Anyway, for my dear product, I will need to roll my sleeves up and do the following to arrive at a plausible pricing strategy.

Segmentation analysis. Classify my customers. What is their behaviour and attitude towards my product? Who among them are promoters? Are their any detractors that will not repurchase or refer others to me? Why? Does it have anything to do with price or is there much more? How can detractors become promoters?

Competition analysis. Look at what the competition is charging and then evaluate market share distribution. How low is my price compared to the average price paid by customers?  Is it really about price or is the competiton actually just…better (ouch!)?

Communication, communication, communication. I can’t increase price without telling the customers why. And it has to be done right! There are a dozen ways to do this e.g. through sales ads, conferences, press releases, exhibition, free trials etc. Most importantly, there has to be an internal positioning statement that tells employees what space in the market this product is occupying. This bit is tough. It will also cost MONEY……. There has to be a budget in place, maybe based on % increase in sales anticipated from the price increases but they are other ways (Kotler et al (2009) has some ideas).

Engaging the team. People are your assets. If they don’t engage and empathise with customers to make this happen, you’re screwed. I’m screwed. Incentivise, give bonuses whatever- just make it happen. Many times it’s a chicken and egg scenario. People don’t want to put in the effort because they don’t believe it will yield great results. But if they don’t put in the efforts, there will be NO great results!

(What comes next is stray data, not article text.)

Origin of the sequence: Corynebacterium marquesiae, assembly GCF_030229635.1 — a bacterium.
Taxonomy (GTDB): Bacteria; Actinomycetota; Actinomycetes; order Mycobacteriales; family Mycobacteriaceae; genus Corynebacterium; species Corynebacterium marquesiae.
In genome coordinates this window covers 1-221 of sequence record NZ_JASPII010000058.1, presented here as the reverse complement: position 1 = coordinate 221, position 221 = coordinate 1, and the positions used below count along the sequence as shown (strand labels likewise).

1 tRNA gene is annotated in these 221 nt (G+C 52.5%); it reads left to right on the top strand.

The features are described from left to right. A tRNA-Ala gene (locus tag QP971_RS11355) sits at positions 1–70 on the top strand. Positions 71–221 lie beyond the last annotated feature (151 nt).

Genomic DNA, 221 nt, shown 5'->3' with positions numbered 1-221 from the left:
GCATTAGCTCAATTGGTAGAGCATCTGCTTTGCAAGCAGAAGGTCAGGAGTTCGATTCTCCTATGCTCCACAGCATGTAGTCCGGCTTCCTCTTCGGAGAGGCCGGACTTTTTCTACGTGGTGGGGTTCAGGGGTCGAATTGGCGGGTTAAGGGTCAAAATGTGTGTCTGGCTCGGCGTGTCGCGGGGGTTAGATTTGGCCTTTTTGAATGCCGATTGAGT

Determining the perfect price... (freedigitalphotos.net, 2010)

Premature Preliminary thoughts are:

It may be that I need to hold back some features from the standard product and then sell them separately as add-on features like my gaming pals. This is what I’m really pondering at this moment. See? You’ve got me going on and on and on. Business addict! 😉

Related authors:

Kotler et al (2009); Marketing Management

Farris et al (2006); Pricing Strategies (in Marketing Metrics: 50+ Every Executive Should master)

Heskett et al (1994); Service profit chain

I have got great gift ideas for men that you can steal from

What could be inside for him this christmas? (freedigitalphotos.net, 2010)